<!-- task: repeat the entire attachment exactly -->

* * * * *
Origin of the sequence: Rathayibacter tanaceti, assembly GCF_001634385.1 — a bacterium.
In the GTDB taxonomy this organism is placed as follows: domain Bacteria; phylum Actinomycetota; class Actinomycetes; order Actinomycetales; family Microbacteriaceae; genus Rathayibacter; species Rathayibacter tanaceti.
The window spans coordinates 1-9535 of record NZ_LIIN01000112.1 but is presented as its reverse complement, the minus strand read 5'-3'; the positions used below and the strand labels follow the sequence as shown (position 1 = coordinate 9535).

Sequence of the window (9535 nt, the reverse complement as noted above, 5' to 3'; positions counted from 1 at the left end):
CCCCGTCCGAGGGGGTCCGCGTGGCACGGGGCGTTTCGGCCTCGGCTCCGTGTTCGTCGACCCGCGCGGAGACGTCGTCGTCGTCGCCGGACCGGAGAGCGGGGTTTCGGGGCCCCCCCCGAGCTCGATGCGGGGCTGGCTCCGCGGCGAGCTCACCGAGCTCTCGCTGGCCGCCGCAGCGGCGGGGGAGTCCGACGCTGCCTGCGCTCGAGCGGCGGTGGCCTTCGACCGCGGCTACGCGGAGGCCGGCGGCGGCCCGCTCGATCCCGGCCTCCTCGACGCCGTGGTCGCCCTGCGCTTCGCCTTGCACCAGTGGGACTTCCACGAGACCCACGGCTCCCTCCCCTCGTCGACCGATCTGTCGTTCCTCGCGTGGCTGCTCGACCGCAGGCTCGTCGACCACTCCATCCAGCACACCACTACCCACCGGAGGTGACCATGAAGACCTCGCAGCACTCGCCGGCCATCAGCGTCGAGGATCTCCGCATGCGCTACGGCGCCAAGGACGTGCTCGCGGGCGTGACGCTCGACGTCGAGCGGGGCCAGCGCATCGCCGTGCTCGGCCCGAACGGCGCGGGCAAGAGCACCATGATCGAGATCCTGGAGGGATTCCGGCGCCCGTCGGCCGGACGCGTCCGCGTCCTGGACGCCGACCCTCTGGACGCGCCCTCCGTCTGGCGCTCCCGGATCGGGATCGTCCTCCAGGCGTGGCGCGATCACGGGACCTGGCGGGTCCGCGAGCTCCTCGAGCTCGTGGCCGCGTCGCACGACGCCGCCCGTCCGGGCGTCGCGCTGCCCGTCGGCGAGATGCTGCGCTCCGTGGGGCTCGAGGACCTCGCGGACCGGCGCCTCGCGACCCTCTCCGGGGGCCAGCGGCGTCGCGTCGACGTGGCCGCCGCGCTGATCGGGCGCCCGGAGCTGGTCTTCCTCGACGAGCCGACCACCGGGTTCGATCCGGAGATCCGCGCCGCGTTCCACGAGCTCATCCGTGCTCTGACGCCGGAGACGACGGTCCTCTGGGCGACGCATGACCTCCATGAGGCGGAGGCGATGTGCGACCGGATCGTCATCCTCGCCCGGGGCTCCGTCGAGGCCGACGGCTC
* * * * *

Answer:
Origin of the sequence: Rathayibacter tanaceti, assembly GCF_001634385.1 — a bacterium.
In the GTDB taxonomy this organism is placed as follows: domain Bacteria; phylum Actinomycetota; class Actinomycetes; order Actinomycetales; family Microbacteriaceae; genus Rathayibacter; species Rathayibacter tanaceti.
The window spans coordinates 1-9535 of record NZ_LIIN01000112.1 but is presented as its reverse complement, the minus strand read 5'-3'; the positions used below and the strand labels follow the sequence as shown (position 1 = coordinate 9535).

Sequence of the window (9535 nt, the reverse complement as noted above, 5' to 3'; positions counted from 1 at the left end):
CCCCGTCCGAGGGGGTCCGCGTGGCACGGGGCGTTTCGGCCTCGGCTCCGTGTTCGTCGACCCGCGCGGAGACGTCGTCGTCGTCGCCGGACCGGAGAGCGGGGTTTCGGGGCCCCCCCCGAGCTCGATGCGGGGCTGGCTCCGCGGCGAGCTCACCGAGCTCTCGCTGGCCGCCGCAGCGGCGGGGGAGTCCGACGCTGCCTGCGCTCGAGCGGCGGTGGCCTTCGACCGCGGCTACGCGGAGGCCGGCGGCGGCCCGCTCGATCCCGGCCTCCTCGACGCCGTGGTCGCCCTGCGCTTCGCCTTGCACCAGTGGGACTTCCACGAGACCCACGGCTCCCTCCCCTCGTCGACCGATCTGTCGTTCCTCGCGTGGCTGCTCGACCGCAGGCTCGTCGACCACTCCATCCAGCACACCACTACCCACCGGAGGTGACCATGAAGACCTCGCAGCACTCGCCGGCCATCAGCGTCGAGGATCTCCGCATGCGCTACGGCGCCAAGGACGTGCTCGCGGGCGTGACGCTCGACGTCGAGCGGGGCCAGCGCATCGCCGTGCTCGGCCCGAACGGCGCGGGCAAGAGCACCATGATCGAGATCCTGGAGGGATTCCGGCGCCCGTCGGCCGGACGCGTCCGCGTCCTGGACGCCGACCCTCTGGACGCGCCCTCCGTCTGGCGCTCCCGGATCGGGATCGTCCTCCAGGCGTGGCGCGATCACGGGACCTGGCGGGTCCGCGAGCTCCTCGAGCTCGTGGCCGCGTCGCACGACGCCGCCCGTCCGGGCGTCGCGCTGCCCGTCGGCGAGATGCTGCGCTCCGTGGGGCTCGAGGACCTCGCGGACCGGCGCCTCGCGACCCTCTCCGGGGGCCAGCGGCGTCGCGTCGACGTGGCCGCCGCGCTGATCGGGCGCCCGGAGCTGGTCTTCCTCGACGAGCCGACCACCGGGTTCGATCCGGAGATCCGCGCCGCGTTCCACGAGCTCATCCGTGCTCTGACGCCGGAGACGACGGTCCTCTGGGCGACGCATGACCTCCATGAGGCGGAGGCGATGTGCGACCGGATCGTCATCCTCGCCCGGGGCTCCGTCGAGGCCGACGGCTC